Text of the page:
Three years ago, New York magazine’s John Heilemann interviewed Schools Chancellor Joel Klein and wrote in his notebook: “Klein wants to be Mayor.” In 2007 Klein all but denied it. But today’s New York Sun story, reporting that eight “political consultants, activists, and philanthropists” are pushing Klein to run in 2009 suggests that somebody is floating a trial balloon — especially as the eight allegedly prominent boosters are all unnamed.
Seen one way, Klein has good reason to stick with his job. He enjoys the Mayor’s full confidence, and a report just released by a commission employed by the Public Advocate’s office pretty much backs the Mayor’s control of the schools. The commission does suggest giving fixed terms to the Panel for Educational Policy, which the Mayor had previously been able to stack, but any serious trouble that might cause will probably take years to foment.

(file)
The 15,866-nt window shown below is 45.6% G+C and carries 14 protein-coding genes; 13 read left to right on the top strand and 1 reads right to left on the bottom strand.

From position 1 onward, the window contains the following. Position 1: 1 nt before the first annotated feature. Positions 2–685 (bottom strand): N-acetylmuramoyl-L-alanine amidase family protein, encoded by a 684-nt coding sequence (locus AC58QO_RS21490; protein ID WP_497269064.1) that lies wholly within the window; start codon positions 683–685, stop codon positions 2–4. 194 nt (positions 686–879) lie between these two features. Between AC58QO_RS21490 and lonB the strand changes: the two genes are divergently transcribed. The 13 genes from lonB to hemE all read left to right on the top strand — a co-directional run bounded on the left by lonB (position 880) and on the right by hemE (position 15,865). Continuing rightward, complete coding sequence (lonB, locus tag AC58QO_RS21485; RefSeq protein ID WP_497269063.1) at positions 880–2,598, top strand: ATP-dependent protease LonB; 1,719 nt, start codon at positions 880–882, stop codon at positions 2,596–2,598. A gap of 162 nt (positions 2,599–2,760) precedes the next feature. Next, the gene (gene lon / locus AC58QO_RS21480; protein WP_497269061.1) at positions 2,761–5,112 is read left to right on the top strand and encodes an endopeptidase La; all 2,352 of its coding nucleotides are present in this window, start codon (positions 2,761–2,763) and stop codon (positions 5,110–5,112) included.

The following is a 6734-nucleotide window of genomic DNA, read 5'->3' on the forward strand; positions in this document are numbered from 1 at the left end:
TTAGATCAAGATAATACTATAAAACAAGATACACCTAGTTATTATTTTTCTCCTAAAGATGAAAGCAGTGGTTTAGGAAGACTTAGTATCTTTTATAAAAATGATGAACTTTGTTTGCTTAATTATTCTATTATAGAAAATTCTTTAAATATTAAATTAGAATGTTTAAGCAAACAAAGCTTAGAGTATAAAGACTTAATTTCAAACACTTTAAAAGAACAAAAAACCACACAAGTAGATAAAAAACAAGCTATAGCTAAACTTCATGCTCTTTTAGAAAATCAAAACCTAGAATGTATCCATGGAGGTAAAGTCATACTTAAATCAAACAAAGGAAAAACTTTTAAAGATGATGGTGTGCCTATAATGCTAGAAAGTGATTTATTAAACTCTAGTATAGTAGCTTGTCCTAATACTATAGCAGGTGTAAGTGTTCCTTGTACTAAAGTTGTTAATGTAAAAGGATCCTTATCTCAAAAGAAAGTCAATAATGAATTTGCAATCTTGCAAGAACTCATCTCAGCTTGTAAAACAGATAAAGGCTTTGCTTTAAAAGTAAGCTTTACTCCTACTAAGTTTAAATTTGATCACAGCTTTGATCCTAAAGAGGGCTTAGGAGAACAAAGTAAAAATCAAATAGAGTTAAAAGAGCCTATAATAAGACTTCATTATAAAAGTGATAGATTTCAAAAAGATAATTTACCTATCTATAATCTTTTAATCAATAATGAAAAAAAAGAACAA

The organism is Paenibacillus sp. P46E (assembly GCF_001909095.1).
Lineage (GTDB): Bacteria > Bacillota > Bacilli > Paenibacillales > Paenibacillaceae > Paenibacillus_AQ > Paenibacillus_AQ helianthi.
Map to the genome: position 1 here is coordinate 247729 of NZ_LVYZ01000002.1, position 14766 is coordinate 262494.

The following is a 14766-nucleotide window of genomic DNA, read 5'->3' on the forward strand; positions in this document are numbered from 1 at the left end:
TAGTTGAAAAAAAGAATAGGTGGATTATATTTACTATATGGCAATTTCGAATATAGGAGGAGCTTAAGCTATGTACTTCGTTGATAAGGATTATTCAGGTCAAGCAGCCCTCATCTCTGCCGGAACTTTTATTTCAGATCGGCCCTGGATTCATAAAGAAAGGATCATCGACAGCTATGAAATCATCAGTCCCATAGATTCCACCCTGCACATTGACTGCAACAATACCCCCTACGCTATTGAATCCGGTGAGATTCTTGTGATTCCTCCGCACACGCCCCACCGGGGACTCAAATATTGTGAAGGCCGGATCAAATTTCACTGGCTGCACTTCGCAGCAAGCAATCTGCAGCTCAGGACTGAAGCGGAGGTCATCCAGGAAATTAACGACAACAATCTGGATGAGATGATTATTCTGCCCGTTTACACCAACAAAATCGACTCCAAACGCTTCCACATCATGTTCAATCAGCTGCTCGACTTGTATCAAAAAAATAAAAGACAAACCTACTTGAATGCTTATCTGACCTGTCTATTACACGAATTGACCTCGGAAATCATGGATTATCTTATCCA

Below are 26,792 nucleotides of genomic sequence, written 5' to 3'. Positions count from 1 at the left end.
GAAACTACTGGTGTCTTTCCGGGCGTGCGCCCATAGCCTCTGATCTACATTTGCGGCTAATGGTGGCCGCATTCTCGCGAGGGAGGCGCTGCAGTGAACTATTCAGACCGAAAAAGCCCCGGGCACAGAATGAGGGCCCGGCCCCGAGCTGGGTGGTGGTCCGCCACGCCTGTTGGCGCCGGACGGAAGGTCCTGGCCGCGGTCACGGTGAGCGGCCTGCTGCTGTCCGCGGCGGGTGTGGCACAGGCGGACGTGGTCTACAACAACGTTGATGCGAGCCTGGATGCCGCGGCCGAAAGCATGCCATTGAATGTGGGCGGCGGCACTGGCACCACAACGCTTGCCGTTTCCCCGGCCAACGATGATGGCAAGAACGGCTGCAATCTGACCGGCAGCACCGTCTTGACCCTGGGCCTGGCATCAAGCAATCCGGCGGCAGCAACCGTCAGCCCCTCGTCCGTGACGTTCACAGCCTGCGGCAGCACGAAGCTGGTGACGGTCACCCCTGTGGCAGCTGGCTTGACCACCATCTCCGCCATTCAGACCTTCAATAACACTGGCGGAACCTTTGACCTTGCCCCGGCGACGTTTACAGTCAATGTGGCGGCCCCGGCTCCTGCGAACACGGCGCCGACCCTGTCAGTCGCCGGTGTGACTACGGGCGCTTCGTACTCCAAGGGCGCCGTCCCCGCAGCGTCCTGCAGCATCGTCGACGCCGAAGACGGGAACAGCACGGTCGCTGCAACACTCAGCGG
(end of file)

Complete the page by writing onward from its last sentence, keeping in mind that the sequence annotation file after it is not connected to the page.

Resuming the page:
On the other hand, why wait? Klein will never ride higher as Chancellor than he does now. While the Sun points out that he “has among the highest disapproval ratings of the city’s top public officials,” that may be seen as a liability of the office, which can never really please its constituents, the parents of public school children. As a Mayoral candidate, Klein may be seen less as that guy who isn’t doing enough for the kids, and more as part of the Bloomberg royalty, a way of continuing the perceived efficiency of his reign. And, the Sun also points out, Klein is no less popular than Council Speaker Christine Quinn, who is running for Mayor.
Spokesman David Cantor’s denial on Klein’s behalf is pretty straightforward, but so was Caesar‘s; let’s see what happens when they get to the third offer.